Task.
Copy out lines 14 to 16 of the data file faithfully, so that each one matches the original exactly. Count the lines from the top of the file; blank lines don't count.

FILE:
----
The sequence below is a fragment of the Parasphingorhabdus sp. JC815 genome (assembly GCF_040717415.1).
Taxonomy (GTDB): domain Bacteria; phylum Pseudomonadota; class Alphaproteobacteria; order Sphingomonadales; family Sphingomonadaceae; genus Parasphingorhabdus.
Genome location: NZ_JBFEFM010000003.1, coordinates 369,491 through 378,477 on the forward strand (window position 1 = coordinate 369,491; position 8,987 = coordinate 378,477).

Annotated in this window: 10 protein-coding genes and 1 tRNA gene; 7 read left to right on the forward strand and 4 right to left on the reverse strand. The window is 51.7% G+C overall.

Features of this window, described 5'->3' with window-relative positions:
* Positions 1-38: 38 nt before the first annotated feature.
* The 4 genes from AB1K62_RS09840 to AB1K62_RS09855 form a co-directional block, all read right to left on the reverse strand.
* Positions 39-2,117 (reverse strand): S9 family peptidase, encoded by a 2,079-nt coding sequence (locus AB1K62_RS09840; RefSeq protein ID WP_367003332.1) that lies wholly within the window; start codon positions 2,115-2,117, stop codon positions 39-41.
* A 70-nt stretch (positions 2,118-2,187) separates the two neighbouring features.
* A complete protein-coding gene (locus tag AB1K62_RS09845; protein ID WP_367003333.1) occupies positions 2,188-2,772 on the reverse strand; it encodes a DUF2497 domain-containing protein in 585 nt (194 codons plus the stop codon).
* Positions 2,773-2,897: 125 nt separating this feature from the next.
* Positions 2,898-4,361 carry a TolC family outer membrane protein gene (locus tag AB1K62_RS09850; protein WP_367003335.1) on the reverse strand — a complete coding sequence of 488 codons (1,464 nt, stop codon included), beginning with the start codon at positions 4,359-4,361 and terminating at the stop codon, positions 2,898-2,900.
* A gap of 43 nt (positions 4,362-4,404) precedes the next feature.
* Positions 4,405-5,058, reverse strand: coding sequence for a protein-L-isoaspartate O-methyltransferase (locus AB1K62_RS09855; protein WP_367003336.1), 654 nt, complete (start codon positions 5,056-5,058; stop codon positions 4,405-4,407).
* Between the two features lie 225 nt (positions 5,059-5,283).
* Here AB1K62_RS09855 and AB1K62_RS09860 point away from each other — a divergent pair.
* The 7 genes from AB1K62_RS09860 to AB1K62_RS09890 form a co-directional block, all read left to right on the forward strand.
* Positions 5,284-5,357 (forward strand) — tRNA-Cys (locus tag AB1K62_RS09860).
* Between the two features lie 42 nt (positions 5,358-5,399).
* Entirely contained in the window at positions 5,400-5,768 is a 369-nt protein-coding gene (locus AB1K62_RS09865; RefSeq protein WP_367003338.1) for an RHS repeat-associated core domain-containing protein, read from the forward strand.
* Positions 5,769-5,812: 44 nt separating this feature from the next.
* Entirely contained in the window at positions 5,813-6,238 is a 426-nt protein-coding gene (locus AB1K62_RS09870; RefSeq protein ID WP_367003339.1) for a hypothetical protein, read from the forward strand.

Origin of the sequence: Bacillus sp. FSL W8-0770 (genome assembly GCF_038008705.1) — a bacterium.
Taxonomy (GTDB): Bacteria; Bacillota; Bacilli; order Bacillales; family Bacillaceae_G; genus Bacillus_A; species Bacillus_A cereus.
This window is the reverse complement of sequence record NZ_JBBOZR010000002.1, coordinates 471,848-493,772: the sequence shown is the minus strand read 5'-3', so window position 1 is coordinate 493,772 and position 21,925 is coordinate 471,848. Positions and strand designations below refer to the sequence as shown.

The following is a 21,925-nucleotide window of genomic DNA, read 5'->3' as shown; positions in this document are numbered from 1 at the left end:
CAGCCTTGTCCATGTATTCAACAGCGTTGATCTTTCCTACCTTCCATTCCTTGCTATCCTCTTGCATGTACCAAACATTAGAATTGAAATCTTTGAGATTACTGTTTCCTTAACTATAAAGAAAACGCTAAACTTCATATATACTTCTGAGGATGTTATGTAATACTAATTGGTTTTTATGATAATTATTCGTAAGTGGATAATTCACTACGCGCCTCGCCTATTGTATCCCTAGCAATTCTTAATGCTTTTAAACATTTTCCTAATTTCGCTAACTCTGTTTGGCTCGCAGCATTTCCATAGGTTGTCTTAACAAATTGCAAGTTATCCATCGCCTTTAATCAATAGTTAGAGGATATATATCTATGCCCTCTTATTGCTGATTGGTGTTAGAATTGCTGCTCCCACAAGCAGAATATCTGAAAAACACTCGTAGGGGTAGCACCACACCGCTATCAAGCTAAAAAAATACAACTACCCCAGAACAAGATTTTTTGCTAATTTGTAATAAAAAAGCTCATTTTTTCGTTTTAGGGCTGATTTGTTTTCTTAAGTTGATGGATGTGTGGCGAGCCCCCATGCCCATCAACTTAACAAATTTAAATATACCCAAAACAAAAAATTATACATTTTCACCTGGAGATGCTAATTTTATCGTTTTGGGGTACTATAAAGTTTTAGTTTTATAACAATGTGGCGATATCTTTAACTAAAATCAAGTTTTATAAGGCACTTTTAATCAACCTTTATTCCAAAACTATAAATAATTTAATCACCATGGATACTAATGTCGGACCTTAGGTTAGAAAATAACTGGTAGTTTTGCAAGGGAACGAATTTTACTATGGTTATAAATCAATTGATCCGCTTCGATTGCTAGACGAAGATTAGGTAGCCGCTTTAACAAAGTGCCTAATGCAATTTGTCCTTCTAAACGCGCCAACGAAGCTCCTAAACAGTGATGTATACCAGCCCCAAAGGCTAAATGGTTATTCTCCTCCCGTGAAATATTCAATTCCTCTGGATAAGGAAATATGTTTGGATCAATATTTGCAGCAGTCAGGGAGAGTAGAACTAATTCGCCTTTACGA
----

* Positions 4,405-5,058, reverse strand: coding sequence for a protein-L-isoaspartate O-methyltransferase (locus AB1K62_RS09855; protein WP_367003336.1), 654 nt, complete (start codon positions 5,056-5,058; stop codon positions 4,405-4,407).
* Between the two features lie 225 nt (positions 5,059-5,283).
* Here AB1K62_RS09855 and AB1K62_RS09860 point away from each other — a divergent pair.